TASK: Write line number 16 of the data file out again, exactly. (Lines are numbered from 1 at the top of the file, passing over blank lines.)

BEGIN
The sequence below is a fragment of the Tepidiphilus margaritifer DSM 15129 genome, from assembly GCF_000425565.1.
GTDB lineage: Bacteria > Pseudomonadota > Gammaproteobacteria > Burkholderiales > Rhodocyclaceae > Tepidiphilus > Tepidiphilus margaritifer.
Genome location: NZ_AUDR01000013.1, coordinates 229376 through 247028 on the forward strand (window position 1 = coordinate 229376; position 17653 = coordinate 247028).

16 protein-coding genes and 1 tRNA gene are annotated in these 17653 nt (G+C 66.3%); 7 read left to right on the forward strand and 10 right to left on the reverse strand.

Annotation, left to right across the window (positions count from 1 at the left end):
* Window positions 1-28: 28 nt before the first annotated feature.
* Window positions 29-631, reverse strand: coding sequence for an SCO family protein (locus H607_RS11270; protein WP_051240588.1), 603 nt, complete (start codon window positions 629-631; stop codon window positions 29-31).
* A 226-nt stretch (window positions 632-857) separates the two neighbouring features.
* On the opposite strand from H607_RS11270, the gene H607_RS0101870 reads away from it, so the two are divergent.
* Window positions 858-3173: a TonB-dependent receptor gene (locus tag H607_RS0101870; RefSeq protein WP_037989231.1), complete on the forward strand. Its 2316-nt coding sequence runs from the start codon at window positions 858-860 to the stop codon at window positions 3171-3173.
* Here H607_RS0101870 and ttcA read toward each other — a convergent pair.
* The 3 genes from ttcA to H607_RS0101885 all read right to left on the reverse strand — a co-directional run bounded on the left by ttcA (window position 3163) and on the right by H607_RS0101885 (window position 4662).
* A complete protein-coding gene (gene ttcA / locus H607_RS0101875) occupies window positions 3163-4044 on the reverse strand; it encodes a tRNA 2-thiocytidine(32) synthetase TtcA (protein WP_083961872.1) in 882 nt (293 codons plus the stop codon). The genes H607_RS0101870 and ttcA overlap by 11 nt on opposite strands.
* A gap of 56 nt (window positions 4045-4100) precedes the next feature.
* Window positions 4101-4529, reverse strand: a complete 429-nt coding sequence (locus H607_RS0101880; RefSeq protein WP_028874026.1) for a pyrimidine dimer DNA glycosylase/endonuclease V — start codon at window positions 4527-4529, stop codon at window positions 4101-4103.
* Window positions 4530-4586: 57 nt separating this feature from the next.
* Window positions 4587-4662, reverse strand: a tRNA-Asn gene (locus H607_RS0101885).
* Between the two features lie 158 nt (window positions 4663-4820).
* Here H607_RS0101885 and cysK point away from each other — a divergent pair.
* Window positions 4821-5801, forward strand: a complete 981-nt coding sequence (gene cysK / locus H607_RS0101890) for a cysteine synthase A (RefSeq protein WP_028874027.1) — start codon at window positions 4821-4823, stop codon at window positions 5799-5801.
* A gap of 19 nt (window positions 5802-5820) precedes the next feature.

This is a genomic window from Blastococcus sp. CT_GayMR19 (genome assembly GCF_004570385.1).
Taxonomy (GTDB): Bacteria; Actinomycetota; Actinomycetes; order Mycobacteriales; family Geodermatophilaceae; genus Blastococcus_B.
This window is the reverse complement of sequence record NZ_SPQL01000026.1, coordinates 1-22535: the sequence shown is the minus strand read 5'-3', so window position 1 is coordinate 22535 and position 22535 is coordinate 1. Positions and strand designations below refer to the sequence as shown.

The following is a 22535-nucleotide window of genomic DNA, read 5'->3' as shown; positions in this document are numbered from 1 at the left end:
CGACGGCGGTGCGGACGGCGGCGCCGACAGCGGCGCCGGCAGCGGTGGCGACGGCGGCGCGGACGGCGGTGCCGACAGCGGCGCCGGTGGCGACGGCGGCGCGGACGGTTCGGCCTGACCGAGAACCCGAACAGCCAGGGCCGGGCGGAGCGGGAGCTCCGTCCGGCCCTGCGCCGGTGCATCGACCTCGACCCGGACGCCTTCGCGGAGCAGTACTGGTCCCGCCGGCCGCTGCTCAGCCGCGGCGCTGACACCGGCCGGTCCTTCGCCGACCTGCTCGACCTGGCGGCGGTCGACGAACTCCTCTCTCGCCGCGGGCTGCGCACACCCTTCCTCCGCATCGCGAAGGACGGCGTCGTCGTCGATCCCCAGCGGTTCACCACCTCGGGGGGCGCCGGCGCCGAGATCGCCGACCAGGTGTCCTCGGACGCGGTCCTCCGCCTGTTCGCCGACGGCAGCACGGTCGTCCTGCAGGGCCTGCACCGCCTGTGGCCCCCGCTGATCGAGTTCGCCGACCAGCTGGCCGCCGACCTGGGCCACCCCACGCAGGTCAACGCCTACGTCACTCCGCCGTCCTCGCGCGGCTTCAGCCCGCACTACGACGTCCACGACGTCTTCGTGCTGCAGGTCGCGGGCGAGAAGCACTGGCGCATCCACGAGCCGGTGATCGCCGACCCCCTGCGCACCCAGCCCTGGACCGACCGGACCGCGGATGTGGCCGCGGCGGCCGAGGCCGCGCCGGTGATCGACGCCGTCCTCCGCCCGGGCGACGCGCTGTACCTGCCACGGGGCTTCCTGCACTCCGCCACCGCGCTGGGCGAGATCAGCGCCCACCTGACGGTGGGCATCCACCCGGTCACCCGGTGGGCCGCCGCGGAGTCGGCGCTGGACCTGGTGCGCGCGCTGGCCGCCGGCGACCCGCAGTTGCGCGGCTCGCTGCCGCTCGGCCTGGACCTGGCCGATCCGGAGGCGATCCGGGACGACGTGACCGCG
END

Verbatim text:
* Window positions 4530-4586: 57 nt separating this feature from the next.